and sharing Armenian culture, a legacy for future generations.
Founded in 2013 by Yves Ubelmann, Iconem contributes to the conservation and
promotion of endangered heritage, by digitalising it for further exploration and
study. Across the world, his team brings together technologies that adapt to all
terrains such as photogrammetry, laser scanning, and large-scale scanning via
drones. The digitalisation of our heritage’s invaluable sites into 3D photorealist
models is essential to their preservation and their transmission to a larger audience.
Over the past few years, Iconem has designed digital exhibitions such as
Cités millénaires, at the Arab World Institute, Paris, 2018 and From Mossoul
to Palmyra, A Virtual Journey through the World’s Cultural Heritage, at the
Bundeskunsthalle, Bonn, 2019, and the immersive exhibition Aleppo, a 5,000 year
journey programmed at the Boghossian Foundation in 2019. These immersive
experiences grant the public access to exceptional heritage sites.
Historical Sites
Monastery of Haghpat (13th century), Monastery of Hayravank (9th-10th
centuries), Monastery of Geghart (13th century), Monastery of Deghdznut (13th
century), Monastery of Vahanavank (10th century), Monastery of Sourp Arakelots
(13th century), Church of Surp Hovannes (Meghri, 17th century), Monastery of
Kirants (13th century).
Boghossian Foundation
Villa Empain, Centre for art and dialogue between Eastern and Western cultures
Avenue Franklin Roosevelt, 67 – 1050 Brussels

Iconem, Tumo

Monastery of Kirants, Tavush, Armenia , 18th Century
@ Iconem 3D Model

Bernard Coulie was born in Brussels in 1959. He studied classical philology
as well as oriental philology and history. He later obtained a doctorate in oriental
philology and history from UCLouvain. After post-doctorates at Harvard and
Vienna, he pursued his career at the FNRS and UCLouvain, where he was
appointed full professor in 2000. He teaches Armenian, Georgian and Byzantine
studies, as well as European identity and culture. His research centres on
Armenian manuscripts and Armenian and Georgian translations of Greek texts.
He has held various positions at UCLouvain, where he was rector from 2004 to

  1. He is the author of more than 440 publications. He sits on several boards
    of directors, mainly in the hospital sector. Bernard Coulie is scientific curator of
    the exhibition Georgia: a history of encounters, which is being held in Brussels
    as part of the Europalia Georgia festival (27 October 2023 -18 February 2024).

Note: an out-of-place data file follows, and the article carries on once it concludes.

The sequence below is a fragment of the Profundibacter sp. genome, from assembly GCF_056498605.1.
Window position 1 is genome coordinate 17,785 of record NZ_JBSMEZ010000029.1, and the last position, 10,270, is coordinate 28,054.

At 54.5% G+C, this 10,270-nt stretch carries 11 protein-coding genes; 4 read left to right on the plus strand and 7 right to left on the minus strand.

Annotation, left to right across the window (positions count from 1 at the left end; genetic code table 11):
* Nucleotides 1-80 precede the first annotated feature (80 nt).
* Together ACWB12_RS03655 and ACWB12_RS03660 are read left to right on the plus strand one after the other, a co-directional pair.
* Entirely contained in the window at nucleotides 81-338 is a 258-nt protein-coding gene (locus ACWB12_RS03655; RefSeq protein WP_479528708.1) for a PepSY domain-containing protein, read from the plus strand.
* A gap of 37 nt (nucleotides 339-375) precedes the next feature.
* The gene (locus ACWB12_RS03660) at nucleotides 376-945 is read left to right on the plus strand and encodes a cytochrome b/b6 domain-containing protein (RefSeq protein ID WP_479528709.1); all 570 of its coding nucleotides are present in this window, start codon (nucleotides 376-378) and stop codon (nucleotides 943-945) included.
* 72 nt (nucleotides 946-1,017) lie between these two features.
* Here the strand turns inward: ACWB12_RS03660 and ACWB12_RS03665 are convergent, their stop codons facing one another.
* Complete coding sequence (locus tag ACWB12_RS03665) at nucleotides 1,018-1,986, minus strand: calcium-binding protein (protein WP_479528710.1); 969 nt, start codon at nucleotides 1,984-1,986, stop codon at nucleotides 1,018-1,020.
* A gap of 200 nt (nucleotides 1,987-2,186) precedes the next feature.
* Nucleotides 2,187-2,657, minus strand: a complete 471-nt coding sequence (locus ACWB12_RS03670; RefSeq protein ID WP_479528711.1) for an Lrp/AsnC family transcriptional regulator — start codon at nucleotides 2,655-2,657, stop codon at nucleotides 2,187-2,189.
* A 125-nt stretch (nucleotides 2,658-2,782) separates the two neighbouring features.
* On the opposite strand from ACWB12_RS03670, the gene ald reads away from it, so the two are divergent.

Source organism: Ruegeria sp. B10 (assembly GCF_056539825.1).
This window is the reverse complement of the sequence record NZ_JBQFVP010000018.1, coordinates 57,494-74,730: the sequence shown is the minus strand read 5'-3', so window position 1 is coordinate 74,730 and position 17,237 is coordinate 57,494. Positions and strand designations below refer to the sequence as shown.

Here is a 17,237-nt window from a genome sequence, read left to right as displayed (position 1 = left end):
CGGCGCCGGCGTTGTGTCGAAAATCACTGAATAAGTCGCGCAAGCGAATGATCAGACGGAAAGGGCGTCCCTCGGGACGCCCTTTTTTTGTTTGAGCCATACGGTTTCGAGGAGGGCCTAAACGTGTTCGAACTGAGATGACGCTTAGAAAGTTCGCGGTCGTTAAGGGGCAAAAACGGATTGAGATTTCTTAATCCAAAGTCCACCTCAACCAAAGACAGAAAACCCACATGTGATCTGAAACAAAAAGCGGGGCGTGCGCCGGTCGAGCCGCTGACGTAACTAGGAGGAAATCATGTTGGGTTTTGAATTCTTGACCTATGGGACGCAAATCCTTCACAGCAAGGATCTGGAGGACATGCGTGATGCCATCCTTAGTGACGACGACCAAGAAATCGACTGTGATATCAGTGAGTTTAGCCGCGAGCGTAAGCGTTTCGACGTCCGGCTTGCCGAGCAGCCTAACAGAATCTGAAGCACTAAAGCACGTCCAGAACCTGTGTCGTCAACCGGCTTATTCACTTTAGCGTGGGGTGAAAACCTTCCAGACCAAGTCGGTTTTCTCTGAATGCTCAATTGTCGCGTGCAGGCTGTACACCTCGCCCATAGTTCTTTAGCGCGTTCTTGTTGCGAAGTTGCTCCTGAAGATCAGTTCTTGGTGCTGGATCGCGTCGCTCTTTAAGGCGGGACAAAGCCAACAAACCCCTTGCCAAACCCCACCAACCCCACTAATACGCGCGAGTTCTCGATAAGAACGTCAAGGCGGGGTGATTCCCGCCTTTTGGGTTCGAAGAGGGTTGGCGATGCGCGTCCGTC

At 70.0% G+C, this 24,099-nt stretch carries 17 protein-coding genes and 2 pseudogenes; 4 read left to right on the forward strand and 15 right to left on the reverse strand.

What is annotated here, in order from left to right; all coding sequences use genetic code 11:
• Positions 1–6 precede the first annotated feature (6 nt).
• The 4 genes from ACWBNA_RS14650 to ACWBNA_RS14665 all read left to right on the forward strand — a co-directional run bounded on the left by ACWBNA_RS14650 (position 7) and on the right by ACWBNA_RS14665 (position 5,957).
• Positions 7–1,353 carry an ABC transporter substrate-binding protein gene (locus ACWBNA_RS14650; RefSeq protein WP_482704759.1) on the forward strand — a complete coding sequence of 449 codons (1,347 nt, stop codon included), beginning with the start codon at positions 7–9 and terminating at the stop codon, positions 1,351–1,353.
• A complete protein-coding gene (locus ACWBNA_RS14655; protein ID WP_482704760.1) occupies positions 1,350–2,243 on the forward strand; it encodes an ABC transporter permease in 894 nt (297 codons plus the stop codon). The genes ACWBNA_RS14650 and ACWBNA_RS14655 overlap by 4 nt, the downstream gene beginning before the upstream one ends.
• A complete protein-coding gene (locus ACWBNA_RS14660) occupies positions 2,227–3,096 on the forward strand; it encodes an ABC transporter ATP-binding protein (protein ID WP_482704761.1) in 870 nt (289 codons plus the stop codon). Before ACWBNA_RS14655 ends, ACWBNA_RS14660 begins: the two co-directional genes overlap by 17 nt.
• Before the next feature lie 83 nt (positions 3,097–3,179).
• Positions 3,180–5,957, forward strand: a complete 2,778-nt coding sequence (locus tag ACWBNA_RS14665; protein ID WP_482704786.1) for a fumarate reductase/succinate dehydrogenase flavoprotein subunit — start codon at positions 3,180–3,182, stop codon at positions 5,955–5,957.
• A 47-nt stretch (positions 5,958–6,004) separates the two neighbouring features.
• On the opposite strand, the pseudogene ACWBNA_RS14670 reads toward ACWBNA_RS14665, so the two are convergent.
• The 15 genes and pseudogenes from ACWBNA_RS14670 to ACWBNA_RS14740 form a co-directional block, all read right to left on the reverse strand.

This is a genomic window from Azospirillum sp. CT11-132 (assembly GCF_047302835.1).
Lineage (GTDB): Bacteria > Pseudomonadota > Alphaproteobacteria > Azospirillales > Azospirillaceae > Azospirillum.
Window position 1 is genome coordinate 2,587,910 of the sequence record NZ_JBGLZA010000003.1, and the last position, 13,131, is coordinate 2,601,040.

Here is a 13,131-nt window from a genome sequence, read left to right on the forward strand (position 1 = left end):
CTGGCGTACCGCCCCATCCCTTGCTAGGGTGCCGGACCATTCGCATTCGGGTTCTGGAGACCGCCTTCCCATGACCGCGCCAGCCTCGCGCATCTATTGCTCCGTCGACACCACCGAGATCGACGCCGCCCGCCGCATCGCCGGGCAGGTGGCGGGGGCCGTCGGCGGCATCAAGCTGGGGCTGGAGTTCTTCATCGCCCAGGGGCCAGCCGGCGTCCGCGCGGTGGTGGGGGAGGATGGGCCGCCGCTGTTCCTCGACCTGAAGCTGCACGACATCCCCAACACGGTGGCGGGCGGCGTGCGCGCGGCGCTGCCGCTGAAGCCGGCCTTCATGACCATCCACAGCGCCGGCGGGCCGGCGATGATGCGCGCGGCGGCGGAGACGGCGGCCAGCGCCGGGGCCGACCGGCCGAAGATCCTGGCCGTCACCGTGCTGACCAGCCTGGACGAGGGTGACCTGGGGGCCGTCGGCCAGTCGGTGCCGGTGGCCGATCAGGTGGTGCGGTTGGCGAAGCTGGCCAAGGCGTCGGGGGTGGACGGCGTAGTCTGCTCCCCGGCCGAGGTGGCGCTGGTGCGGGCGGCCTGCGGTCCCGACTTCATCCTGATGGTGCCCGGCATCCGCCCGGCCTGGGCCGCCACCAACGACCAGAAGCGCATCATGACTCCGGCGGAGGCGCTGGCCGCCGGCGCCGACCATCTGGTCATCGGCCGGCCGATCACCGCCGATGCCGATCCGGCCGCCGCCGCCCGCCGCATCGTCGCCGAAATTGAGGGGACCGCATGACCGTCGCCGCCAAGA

Born in 1981, Louma Salamé is a graduate of the Ecole Nationale
    Supérieure des Beaux-Arts (Paris) and the Ecole Nationale Supérieure des
    Arts Décoratifs (Paris). After an initial position in the curatorial department of
    the Guggenheim in New York in 2007, she moved to the Mudam collections
    (Luxembourg) in 2009. From 2009 to 2013, she took part in the Franco-Emirati
    project at the Louvre Abu Dhabi, before joining the Mathaf (Doha) in 2013.
    Returning to Europe in 2015, she joined the Institut du Monde Arabe (Paris)
    to continue her mission of bringing together Eastern and Western cultures.
    She designed the exhibitions Chemins de Traverse in 2015 and Mental Map in
    2012 in Paris. Director of the Boghossian Foundation – Villa Empain since 2016,
    she is behind the exhibitions Melancholia (2018), Flamboyant, un art de vivre
    dans les années trente (2019), The Light House (2020), How Will It End? with
    Alicia Knock (Centre Pompidou, Paris) (2021-22).
    Boghossian Foundation
    Villa Empain, Centre for art and dialogue between Eastern and Western cultures
    Avenue Franklin Roosevelt, 67 – 1050 Brussels

    Complementary programme
    Lecture Arménie, patrimoine millénaire menacé et nouvelles technologies, with
    Yves Ubelmann and Aurore Vaucelle, on Friday 10 November, at 7 pm.

    Lecture Arménie : une identité à l’épreuve du temps, with Bernard Coulie, on
    Wednesday 17 January, at 7 pm.
    Practical information
    From 10 November 2023 to 10 March 2024
    From Tuesday to Sunday, from 11 am to 6 pm
    Free guided tours: every first Sunday of the month (3 December 2023, 7
    January, 4 February, 3 March 2024)
    The exhibition will be exceptionally closed on 21 November, 25 December 2023
    and 1 January 2024
    The exhibition has been produced with the support of the Aliph Foundation,
    AGBU and the Wilhelm & Co Group.

Pieces of Musée Arménien de France

@ Silvia Cappellari

Fragment of Gospel binding, the evangelists Matthew and John

19th Century
@ Musée Arménien de France
Vermeil and embossed silver

Pascal Convert

@ Silvia Cappellari


connect with us: